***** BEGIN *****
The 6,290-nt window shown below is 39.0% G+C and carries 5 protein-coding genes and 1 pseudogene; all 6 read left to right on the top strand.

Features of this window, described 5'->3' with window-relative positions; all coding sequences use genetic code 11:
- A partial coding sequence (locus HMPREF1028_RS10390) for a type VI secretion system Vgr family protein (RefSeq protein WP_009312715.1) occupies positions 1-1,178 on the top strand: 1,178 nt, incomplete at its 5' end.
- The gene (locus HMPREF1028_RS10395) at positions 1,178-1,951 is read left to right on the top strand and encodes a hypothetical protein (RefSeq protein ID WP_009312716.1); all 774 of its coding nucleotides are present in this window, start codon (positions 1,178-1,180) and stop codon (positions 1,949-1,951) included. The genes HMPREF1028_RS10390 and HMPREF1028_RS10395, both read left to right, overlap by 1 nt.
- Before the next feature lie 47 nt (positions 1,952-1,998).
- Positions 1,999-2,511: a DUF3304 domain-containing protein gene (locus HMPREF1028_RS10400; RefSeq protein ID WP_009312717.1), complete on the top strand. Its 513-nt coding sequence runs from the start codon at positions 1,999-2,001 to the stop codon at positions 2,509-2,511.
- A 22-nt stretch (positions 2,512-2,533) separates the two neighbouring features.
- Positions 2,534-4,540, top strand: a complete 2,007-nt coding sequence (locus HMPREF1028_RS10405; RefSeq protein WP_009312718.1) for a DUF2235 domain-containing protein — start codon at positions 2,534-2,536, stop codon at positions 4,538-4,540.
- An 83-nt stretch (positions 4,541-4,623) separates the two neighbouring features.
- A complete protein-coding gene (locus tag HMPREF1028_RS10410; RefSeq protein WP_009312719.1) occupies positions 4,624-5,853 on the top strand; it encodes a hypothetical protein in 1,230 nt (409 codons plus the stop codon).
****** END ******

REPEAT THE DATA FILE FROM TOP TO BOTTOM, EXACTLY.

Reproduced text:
The 6,290-nt window shown below is 39.0% G+C and carries 5 protein-coding genes and 1 pseudogene; all 6 read left to right on the top strand.

Features of this window, described 5'->3' with window-relative positions; all coding sequences use genetic code 11:
- A partial coding sequence (locus HMPREF1028_RS10390) for a type VI secretion system Vgr family protein (RefSeq protein WP_009312715.1) occupies positions 1-1,178 on the top strand: 1,178 nt, incomplete at its 5' end.
- The gene (locus HMPREF1028_RS10395) at positions 1,178-1,951 is read left to right on the top strand and encodes a hypothetical protein (RefSeq protein ID WP_009312716.1); all 774 of its coding nucleotides are present in this window, start codon (positions 1,178-1,180) and stop codon (positions 1,949-1,951) included. The genes HMPREF1028_RS10390 and HMPREF1028_RS10395, both read left to right, overlap by 1 nt.
- Before the next feature lie 47 nt (positions 1,952-1,998).
- Positions 1,999-2,511: a DUF3304 domain-containing protein gene (locus HMPREF1028_RS10400; RefSeq protein ID WP_009312717.1), complete on the top strand. Its 513-nt coding sequence runs from the start codon at positions 1,999-2,001 to the stop codon at positions 2,509-2,511.
- A 22-nt stretch (positions 2,512-2,533) separates the two neighbouring features.
- Positions 2,534-4,540, top strand: a complete 2,007-nt coding sequence (locus HMPREF1028_RS10405; RefSeq protein WP_009312718.1) for a DUF2235 domain-containing protein — start codon at positions 2,534-2,536, stop codon at positions 4,538-4,540.
- An 83-nt stretch (positions 4,541-4,623) separates the two neighbouring features.
- A complete protein-coding gene (locus tag HMPREF1028_RS10410; RefSeq protein WP_009312719.1) occupies positions 4,624-5,853 on the top strand; it encodes a hypothetical protein in 1,230 nt (409 codons plus the stop codon).